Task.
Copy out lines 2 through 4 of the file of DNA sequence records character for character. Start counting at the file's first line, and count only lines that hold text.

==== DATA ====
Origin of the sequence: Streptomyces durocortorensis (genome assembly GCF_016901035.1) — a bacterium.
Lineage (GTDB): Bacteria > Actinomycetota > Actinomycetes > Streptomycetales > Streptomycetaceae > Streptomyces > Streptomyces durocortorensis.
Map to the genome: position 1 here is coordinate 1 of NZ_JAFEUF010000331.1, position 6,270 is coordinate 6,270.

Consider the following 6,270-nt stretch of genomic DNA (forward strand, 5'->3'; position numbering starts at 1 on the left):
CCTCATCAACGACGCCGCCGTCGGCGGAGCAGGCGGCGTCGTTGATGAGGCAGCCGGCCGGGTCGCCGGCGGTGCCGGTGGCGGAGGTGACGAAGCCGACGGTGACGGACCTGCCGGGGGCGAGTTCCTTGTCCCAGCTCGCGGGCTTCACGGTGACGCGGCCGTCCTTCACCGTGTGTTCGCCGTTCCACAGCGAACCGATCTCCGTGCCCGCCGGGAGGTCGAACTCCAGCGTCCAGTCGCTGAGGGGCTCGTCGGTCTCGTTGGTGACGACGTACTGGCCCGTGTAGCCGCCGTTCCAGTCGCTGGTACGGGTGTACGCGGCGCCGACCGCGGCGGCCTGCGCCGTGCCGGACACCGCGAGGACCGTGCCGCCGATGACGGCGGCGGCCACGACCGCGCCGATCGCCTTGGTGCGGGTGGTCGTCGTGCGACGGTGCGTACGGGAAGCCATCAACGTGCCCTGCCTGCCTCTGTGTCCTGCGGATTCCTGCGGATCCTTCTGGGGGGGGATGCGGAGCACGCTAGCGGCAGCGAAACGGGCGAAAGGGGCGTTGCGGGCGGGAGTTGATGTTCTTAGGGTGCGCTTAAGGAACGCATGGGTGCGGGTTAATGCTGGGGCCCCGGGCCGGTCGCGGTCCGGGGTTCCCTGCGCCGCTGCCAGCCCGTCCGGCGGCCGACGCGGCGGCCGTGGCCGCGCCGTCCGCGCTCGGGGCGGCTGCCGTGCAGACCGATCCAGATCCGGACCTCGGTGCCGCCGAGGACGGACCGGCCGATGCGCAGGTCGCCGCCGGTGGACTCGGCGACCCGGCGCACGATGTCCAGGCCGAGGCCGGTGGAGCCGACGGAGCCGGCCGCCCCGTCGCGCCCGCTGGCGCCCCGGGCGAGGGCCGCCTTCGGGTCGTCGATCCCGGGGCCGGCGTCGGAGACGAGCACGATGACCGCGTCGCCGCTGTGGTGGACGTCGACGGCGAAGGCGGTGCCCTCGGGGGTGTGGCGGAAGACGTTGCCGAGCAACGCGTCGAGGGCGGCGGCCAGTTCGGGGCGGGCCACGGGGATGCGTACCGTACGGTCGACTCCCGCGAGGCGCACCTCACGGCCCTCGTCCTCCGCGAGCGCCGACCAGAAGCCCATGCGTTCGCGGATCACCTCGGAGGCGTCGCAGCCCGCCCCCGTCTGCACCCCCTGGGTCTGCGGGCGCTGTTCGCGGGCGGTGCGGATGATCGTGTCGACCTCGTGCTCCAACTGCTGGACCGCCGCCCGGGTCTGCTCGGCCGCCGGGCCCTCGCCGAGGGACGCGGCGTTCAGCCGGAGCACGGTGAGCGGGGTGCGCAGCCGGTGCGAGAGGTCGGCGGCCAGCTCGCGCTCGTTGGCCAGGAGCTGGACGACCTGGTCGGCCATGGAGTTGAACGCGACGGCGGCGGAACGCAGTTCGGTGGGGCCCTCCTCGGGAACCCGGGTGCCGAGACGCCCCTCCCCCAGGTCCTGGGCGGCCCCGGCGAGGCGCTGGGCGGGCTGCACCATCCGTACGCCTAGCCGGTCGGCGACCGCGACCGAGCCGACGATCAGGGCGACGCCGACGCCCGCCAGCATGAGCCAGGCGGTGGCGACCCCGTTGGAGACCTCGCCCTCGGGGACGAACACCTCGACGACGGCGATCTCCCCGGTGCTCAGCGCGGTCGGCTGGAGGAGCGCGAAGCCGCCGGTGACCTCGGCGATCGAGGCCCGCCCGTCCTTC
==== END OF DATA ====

Lineage (GTDB): Bacteria > Actinomycetota > Actinomycetes > Streptomycetales > Streptomycetaceae > Streptomyces > Streptomyces durocortorensis.
Map to the genome: position 1 here is coordinate 1 of NZ_JAFEUF010000331.1, position 6,270 is coordinate 6,270.

Consider the following 6,270-nt stretch of genomic DNA (forward strand, 5'->3'; position numbering starts at 1 on the left):